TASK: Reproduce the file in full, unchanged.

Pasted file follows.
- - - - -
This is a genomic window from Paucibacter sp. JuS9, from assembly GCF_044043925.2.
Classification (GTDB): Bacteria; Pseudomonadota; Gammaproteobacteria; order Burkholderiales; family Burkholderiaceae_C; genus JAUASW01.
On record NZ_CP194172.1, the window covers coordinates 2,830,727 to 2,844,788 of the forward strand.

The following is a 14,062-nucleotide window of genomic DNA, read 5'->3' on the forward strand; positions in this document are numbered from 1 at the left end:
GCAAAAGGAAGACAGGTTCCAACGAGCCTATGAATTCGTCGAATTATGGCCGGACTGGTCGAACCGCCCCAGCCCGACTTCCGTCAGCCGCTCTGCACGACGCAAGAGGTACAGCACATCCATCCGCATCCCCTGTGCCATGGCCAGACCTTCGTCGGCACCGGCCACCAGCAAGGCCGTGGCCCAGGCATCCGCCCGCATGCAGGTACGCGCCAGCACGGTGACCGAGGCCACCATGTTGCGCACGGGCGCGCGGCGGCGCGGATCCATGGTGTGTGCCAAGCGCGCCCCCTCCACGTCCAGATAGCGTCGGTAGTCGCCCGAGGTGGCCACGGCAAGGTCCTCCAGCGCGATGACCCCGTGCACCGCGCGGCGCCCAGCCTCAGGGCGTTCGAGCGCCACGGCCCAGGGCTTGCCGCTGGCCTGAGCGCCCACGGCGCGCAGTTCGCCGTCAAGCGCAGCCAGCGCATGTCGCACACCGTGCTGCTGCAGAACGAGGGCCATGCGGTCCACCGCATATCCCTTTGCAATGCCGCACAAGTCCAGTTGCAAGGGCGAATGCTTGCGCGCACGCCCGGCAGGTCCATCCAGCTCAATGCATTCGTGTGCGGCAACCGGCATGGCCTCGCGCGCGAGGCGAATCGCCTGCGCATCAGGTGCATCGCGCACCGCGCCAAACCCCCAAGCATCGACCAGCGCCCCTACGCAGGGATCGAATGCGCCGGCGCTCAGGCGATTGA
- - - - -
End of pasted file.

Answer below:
This is a genomic window from Paucibacter sp. JuS9, from assembly GCF_044043925.2.
Classification (GTDB): Bacteria; Pseudomonadota; Gammaproteobacteria; order Burkholderiales; family Burkholderiaceae_C; genus JAUASW01.
On record NZ_CP194172.1, the window covers coordinates 2,830,727 to 2,844,788 of the forward strand.

The following is a 14,062-nucleotide window of genomic DNA, read 5'->3' on the forward strand; positions in this document are numbered from 1 at the left end:
GCAAAAGGAAGACAGGTTCCAACGAGCCTATGAATTCGTCGAATTATGGCCGGACTGGTCGAACCGCCCCAGCCCGACTTCCGTCAGCCGCTCTGCACGACGCAAGAGGTACAGCACATCCATCCGCATCCCCTGTGCCATGGCCAGACCTTCGTCGGCACCGGCCACCAGCAAGGCCGTGGCCCAGGCATCCGCCCGCATGCAGGTACGCGCCAGCACGGTGACCGAGGCCACCATGTTGCGCACGGGCGCGCGGCGGCGCGGATCCATGGTGTGTGCCAAGCGCGCCCCCTCCACGTCCAGATAGCGTCGGTAGTCGCCCGAGGTGGCCACGGCAAGGTCCTCCAGCGCGATGACCCCGTGCACCGCGCGGCGCCCAGCCTCAGGGCGTTCGAGCGCCACGGCCCAGGGCTTGCCGCTGGCCTGAGCGCCCACGGCGCGCAGTTCGCCGTCAAGCGCAGCCAGCGCATGTCGCACACCGTGCTGCTGCAGAACGAGGGCCATGCGGTCCACCGCATATCCCTTTGCAATGCCGCACAAGTCCAGTTGCAAGGGCGAATGCTTGCGCGCACGCCCGGCAGGTCCATCCAGCTCAATGCATTCGTGTGCGGCAACCGGCATGGCCTCGCGCGCGAGGCGAATCGCCTGCGCATCAGGTGCATCGCGCACCGCGCCAAACCCCCAAGCATCGACCAGCGCCCCTACGCAGGGATCGAATGCGCCGGCGCTCAGGCGATTGA